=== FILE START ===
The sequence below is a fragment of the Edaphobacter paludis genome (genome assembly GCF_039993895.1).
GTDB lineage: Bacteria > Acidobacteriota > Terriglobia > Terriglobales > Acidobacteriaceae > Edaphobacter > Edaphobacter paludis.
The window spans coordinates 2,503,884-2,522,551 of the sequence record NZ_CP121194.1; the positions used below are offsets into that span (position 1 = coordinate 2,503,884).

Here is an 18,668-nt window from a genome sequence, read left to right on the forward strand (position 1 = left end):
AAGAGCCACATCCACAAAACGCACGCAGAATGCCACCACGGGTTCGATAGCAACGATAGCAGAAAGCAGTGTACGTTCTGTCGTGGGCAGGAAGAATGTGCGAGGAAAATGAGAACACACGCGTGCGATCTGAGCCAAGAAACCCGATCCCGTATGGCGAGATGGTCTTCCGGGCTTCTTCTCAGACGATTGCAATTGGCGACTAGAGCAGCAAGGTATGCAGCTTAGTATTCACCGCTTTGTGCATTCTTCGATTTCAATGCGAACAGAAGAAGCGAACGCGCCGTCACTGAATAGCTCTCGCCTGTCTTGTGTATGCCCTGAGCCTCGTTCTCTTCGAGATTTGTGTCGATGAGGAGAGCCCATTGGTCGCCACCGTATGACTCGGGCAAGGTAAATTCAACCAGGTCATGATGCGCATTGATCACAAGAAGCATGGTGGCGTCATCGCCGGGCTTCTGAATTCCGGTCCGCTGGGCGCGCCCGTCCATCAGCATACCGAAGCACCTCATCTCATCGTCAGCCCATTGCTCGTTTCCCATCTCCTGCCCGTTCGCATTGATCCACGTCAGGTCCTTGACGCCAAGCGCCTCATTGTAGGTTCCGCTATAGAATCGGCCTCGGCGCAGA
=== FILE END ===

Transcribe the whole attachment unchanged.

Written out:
The sequence below is a fragment of the Edaphobacter paludis genome (genome assembly GCF_039993895.1).
GTDB lineage: Bacteria > Acidobacteriota > Terriglobia > Terriglobales > Acidobacteriaceae > Edaphobacter > Edaphobacter paludis.
The window spans coordinates 2,503,884-2,522,551 of the sequence record NZ_CP121194.1; the positions used below are offsets into that span (position 1 = coordinate 2,503,884).

Here is an 18,668-nt window from a genome sequence, read left to right on the forward strand (position 1 = left end):
AAGAGCCACATCCACAAAACGCACGCAGAATGCCACCACGGGTTCGATAGCAACGATAGCAGAAAGCAGTGTACGTTCTGTCGTGGGCAGGAAGAATGTGCGAGGAAAATGAGAACACACGCGTGCGATCTGAGCCAAGAAACCCGATCCCGTATGGCGAGATGGTCTTCCGGGCTTCTTCTCAGACGATTGCAATTGGCGACTAGAGCAGCAAGGTATGCAGCTTAGTATTCACCGCTTTGTGCATTCTTCGATTTCAATGCGAACAGAAGAAGCGAACGCGCCGTCACTGAATAGCTCTCGCCTGTCTTGTGTATGCCCTGAGCCTCGTTCTCTTCGAGATTTGTGTCGATGAGGAGAGCCCATTGGTCGCCACCGTATGACTCGGGCAAGGTAAATTCAACCAGGTCATGATGCGCATTGATCACAAGAAGCATGGTGGCGTCATCGCCGGGCTTCTGAATTCCGGTCCGCTGGGCGCGCCCGTCCATCAGCATACCGAAGCACCTCATCTCATCGTCAGCCCATTGCTCGTTTCCCATCTCCTGCCCGTTCGCATTGATCCACGTCAGGTCCTTGACGCCAAGCGCCTCATTGTAGGTTCCGCTATAGAATCGGCCTCGGCGCAGA